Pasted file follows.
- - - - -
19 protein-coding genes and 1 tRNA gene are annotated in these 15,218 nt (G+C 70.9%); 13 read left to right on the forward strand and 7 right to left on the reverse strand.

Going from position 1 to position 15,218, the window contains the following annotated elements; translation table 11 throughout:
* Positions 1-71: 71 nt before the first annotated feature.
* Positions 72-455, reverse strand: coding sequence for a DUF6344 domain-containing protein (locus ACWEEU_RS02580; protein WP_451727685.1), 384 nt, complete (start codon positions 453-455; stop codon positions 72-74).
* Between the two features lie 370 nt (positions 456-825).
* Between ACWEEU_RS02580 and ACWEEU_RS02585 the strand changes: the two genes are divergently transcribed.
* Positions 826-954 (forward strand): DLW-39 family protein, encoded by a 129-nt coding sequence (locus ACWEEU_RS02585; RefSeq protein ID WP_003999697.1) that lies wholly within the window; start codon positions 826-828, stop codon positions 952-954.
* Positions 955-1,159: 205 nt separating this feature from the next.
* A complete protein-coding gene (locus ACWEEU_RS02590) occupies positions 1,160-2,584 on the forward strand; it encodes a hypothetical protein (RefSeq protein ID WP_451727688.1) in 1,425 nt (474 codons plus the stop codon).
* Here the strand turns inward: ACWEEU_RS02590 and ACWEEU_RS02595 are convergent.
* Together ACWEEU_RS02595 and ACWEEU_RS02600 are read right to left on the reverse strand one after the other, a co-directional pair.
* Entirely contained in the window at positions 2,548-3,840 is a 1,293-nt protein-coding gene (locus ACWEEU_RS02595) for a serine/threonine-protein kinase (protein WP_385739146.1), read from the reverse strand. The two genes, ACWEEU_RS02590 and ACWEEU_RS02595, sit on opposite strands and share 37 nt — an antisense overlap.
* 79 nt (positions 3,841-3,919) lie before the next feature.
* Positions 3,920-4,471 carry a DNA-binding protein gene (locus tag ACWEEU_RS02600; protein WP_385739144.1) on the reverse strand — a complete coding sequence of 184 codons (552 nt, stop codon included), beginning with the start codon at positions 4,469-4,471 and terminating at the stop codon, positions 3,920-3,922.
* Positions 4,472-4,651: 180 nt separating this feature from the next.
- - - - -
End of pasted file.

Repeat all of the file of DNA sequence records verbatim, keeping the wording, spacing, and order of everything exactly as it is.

19 protein-coding genes and 1 tRNA gene are annotated in these 15,218 nt (G+C 70.9%); 13 read left to right on the forward strand and 7 right to left on the reverse strand.

Going from position 1 to position 15,218, the window contains the following annotated elements; translation table 11 throughout:
* Positions 1-71: 71 nt before the first annotated feature.
* Positions 72-455, reverse strand: coding sequence for a DUF6344 domain-containing protein (locus ACWEEU_RS02580; protein WP_451727685.1), 384 nt, complete (start codon positions 453-455; stop codon positions 72-74).
* Between the two features lie 370 nt (positions 456-825).
* Between ACWEEU_RS02580 and ACWEEU_RS02585 the strand changes: the two genes are divergently transcribed.
* Positions 826-954 (forward strand): DLW-39 family protein, encoded by a 129-nt coding sequence (locus ACWEEU_RS02585; RefSeq protein ID WP_003999697.1) that lies wholly within the window; start codon positions 826-828, stop codon positions 952-954.
* Positions 955-1,159: 205 nt separating this feature from the next.
* A complete protein-coding gene (locus ACWEEU_RS02590) occupies positions 1,160-2,584 on the forward strand; it encodes a hypothetical protein (RefSeq protein ID WP_451727688.1) in 1,425 nt (474 codons plus the stop codon).
* Here the strand turns inward: ACWEEU_RS02590 and ACWEEU_RS02595 are convergent.
* Together ACWEEU_RS02595 and ACWEEU_RS02600 are read right to left on the reverse strand one after the other, a co-directional pair.
* Entirely contained in the window at positions 2,548-3,840 is a 1,293-nt protein-coding gene (locus ACWEEU_RS02595) for a serine/threonine-protein kinase (protein WP_385739146.1), read from the reverse strand. The two genes, ACWEEU_RS02590 and ACWEEU_RS02595, sit on opposite strands and share 37 nt — an antisense overlap.
* 79 nt (positions 3,841-3,919) lie before the next feature.
* Positions 3,920-4,471 carry a DNA-binding protein gene (locus tag ACWEEU_RS02600; protein WP_385739144.1) on the reverse strand — a complete coding sequence of 184 codons (552 nt, stop codon included), beginning with the start codon at positions 4,469-4,471 and terminating at the stop codon, positions 3,920-3,922.
* Positions 4,472-4,651: 180 nt separating this feature from the next.